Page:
It does amaze me that, looking back, an eight-year-old could walk down and rent anything from We R’ Movies. And I did. Eight year old boy renting “Jason Goes to Hell?” Why not! Same eight year old boy renting “Sexy Ski Patrol 3: Honey’s Buns Return?” Yep!

All the porn with naked people actually on the cover, they kept in the back behind literal saloon doors. These doors made a loud, clanging sound when anyone went through them, and they were situated just off where they kept the new releases on the back wall.

There was no greater joy for me as a eight-year-old standing back there in the kid’s section, pretending to look, and hearing that saloon door swing open and close. I would get into position, grab the most innocent looking kid’s film I could find (the remake of Miracle on 34th Street was my favorite) and wait for my trap to spring. The poor, lonely wretch who stumbled out of those saloon doors clutching “Playboy’s Naughtiest Moms” would immediately make eye contact with me, a helplessly skinny eight-year-old kid clutching a movie with motherfucking Santa on the cover. Being a small town, they would feel obligated, having made eye contact, to speak. But, finding the correct words to address a random, eight-year-old boy after you’ve just emerged red-faced from the porno closet is hard. So they would just make a sound instead, usually a mixture of clearing their throat and shame.

Except that day. Because instead of holding “Miracle on 34th Street” I was holding all three “Star Wars” movies. And when the plaid-suited, John-Deere-capped man walked out of the Porno Closet that day, clutching “Playboy’s Naughtiest Stepmoms” and saw me standing there holding the entire Star Wars collection on VHS he smiled a big, wide, Marlboro-Red smile and said to me “This your first time?”

Which, out of all the things for a man to say to a random eight-year-boy after emerging fresh from the porno closet, could possibly be the worst. Besides “Where do you live?” and “Wanna see a dead body?”

Rather then shame, or guilt, this man’s feelings were wiped away by the pure thought that he might be meeting a kid right before they see Star Wars for the first time. Not wanting to take that away from him, I smiled and said “yep!” He took of his cap, and his eyes started to twinkle like a Redneck St. Nicholas.”I saw ’em in the theaters. They don’t make movies like that anymore. You’re gonna have the time of your life.”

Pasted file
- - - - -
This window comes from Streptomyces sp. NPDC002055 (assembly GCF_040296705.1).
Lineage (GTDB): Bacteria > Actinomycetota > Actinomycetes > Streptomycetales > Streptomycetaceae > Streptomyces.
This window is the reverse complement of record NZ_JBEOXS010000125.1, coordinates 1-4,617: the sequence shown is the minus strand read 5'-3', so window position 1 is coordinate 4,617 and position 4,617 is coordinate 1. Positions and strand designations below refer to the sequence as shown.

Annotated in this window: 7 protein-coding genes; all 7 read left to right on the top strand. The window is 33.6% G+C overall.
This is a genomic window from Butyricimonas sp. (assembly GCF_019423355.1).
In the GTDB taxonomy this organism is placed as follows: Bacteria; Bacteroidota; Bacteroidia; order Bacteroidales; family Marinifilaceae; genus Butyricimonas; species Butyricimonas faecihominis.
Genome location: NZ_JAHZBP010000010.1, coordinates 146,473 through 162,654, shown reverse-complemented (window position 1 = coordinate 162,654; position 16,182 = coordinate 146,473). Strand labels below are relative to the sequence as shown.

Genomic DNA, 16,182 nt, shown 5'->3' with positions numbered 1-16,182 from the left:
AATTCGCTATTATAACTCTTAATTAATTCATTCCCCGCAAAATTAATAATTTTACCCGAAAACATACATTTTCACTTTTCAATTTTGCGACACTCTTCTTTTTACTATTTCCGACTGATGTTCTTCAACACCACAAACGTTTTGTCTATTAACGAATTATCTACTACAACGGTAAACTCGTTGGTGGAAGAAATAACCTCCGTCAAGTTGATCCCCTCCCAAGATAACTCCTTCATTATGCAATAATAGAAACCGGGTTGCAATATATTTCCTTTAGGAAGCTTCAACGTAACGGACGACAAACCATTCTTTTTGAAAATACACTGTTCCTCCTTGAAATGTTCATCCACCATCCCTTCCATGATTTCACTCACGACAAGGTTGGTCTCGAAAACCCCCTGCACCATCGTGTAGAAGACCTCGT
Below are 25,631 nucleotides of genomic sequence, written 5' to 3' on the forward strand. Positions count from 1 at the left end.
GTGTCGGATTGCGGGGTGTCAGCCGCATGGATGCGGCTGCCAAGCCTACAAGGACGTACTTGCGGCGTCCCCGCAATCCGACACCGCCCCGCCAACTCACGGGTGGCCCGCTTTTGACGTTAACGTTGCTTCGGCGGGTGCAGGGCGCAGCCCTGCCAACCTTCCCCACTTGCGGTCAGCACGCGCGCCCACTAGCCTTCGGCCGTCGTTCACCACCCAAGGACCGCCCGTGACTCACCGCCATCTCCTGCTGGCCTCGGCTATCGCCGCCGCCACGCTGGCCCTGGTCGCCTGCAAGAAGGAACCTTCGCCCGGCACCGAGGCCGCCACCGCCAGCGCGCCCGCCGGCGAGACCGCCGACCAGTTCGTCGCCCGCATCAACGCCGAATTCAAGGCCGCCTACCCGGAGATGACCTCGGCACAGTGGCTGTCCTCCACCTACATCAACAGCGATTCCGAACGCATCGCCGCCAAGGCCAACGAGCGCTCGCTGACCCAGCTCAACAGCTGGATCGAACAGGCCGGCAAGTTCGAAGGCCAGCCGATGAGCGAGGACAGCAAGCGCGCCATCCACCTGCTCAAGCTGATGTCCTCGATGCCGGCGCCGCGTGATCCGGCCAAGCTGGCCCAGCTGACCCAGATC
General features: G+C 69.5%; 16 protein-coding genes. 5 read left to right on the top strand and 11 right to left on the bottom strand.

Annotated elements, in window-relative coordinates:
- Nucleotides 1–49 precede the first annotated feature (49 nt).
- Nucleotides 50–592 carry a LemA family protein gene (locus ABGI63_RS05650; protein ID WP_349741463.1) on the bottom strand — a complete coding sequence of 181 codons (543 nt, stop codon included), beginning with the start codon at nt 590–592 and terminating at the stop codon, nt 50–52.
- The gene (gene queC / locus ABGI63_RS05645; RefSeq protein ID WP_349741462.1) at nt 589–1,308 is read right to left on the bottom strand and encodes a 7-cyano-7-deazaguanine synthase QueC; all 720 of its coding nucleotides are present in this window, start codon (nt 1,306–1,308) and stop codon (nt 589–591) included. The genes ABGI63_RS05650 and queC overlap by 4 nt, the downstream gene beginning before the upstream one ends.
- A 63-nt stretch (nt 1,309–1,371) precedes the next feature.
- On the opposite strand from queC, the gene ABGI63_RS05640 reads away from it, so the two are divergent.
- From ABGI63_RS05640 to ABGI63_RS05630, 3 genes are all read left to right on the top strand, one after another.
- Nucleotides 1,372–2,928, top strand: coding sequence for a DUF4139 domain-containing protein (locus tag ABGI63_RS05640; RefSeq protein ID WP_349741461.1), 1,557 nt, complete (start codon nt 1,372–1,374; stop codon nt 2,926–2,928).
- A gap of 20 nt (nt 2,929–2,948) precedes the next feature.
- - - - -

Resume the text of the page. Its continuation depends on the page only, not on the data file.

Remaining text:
And I did.

It had been almost two years since I’d seen the movies, so in kid years it had been twenty. This time I watched them in the order that God intended, and I literally had the time of my life. No other movies had made me feel that way, besides DICK TRACY and ROBOCOP, and for the rest of the summer I kept coming back and renting Star Wars again and again. For Christmas that year Santa, like tossing a bag of china white heroin to a junkie, brought me the VHS boxed set for Christmas.

And then, in 1995, the toys started to come out again.

There were a few of my oldest brother’s Star Wars toys kicking around our house like little nuggets of gold in a stream bed. And, like some old grizzled prospector, he would regale us with tales of the collection he used to have, and how it was all sold away in a tragic, fateful garage sale. BUT, he would always add, like any good ol’ grizzled prospector, there was still some motherfucking gold in them thar’ basement! I was CONVINCED that tucked into the walls of our house was a hidden Goonies-sized treasure trove of  top-fucking-shelf Star Wars toys.

But the Star Wars figures we did have were busted. They had seen. some. shit. Plus, we didn’t have any major characters. We only had a pig midget from EMPIRE, who was very difficult to incorporate into GI JOE playtime (hey! It’s Colonel Pig Midget with some vital info on Cobra!)


Yes, I know it’s actually called a Ugnaught you fucking nerds.

Then, in downtown Reed City, our Ben Franklin store started to stock NEW STARS WARS TOYS. And I fucking. lost. my. shit. Luke was back, and he was RIPPED. Darth Vader was back, and he was RIPPED. I’m surprised they didn’t slap a six pack on Obi Wan. But this was 1995, and muscles were IN.